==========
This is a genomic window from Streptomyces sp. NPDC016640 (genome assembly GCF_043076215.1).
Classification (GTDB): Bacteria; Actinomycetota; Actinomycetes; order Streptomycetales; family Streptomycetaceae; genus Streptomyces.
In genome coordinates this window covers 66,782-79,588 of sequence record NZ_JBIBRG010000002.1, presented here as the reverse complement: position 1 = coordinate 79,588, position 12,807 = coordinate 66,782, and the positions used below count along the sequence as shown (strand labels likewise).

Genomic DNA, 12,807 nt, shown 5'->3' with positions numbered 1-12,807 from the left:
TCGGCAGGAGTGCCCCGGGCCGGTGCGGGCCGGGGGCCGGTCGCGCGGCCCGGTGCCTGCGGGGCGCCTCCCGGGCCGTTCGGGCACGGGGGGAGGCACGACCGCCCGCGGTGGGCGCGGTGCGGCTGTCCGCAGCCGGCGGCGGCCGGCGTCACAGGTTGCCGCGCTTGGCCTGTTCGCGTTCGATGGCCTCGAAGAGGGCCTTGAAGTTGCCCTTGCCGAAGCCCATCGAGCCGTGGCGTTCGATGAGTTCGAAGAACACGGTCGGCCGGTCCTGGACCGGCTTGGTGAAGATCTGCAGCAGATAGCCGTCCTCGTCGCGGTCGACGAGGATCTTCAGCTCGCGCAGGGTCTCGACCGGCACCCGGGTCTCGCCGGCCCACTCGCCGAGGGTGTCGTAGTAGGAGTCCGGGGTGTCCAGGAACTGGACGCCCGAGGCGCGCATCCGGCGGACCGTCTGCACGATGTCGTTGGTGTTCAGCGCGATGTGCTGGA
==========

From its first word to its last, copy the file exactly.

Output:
This is a genomic window from Streptomyces sp. NPDC016640 (genome assembly GCF_043076215.1).
Classification (GTDB): Bacteria; Actinomycetota; Actinomycetes; order Streptomycetales; family Streptomycetaceae; genus Streptomyces.
In genome coordinates this window covers 66,782-79,588 of sequence record NZ_JBIBRG010000002.1, presented here as the reverse complement: position 1 = coordinate 79,588, position 12,807 = coordinate 66,782, and the positions used below count along the sequence as shown (strand labels likewise).

Genomic DNA, 12,807 nt, shown 5'->3' with positions numbered 1-12,807 from the left:
TCGGCAGGAGTGCCCCGGGCCGGTGCGGGCCGGGGGCCGGTCGCGCGGCCCGGTGCCTGCGGGGCGCCTCCCGGGCCGTTCGGGCACGGGGGGAGGCACGACCGCCCGCGGTGGGCGCGGTGCGGCTGTCCGCAGCCGGCGGCGGCCGGCGTCACAGGTTGCCGCGCTTGGCCTGTTCGCGTTCGATGGCCTCGAAGAGGGCCTTGAAGTTGCCCTTGCCGAAGCCCATCGAGCCGTGGCGTTCGATGAGTTCGAAGAACACGGTCGGCCGGTCCTGGACCGGCTTGGTGAAGATCTGCAGCAGATAGCCGTCCTCGTCGCGGTCGACGAGGATCTTCAGCTCGCGCAGGGTCTCGACCGGCACCCGGGTCTCGCCGGCCCACTCGCCGAGGGTGTCGTAGTAGGAGTCCGGGGTGTCCAGGAACTGGACGCCCGAGGCGCGCATCCGGCGGACCGTCTGCACGATGTCGTTGGTGTTCAGCGCGATGTGCTGGA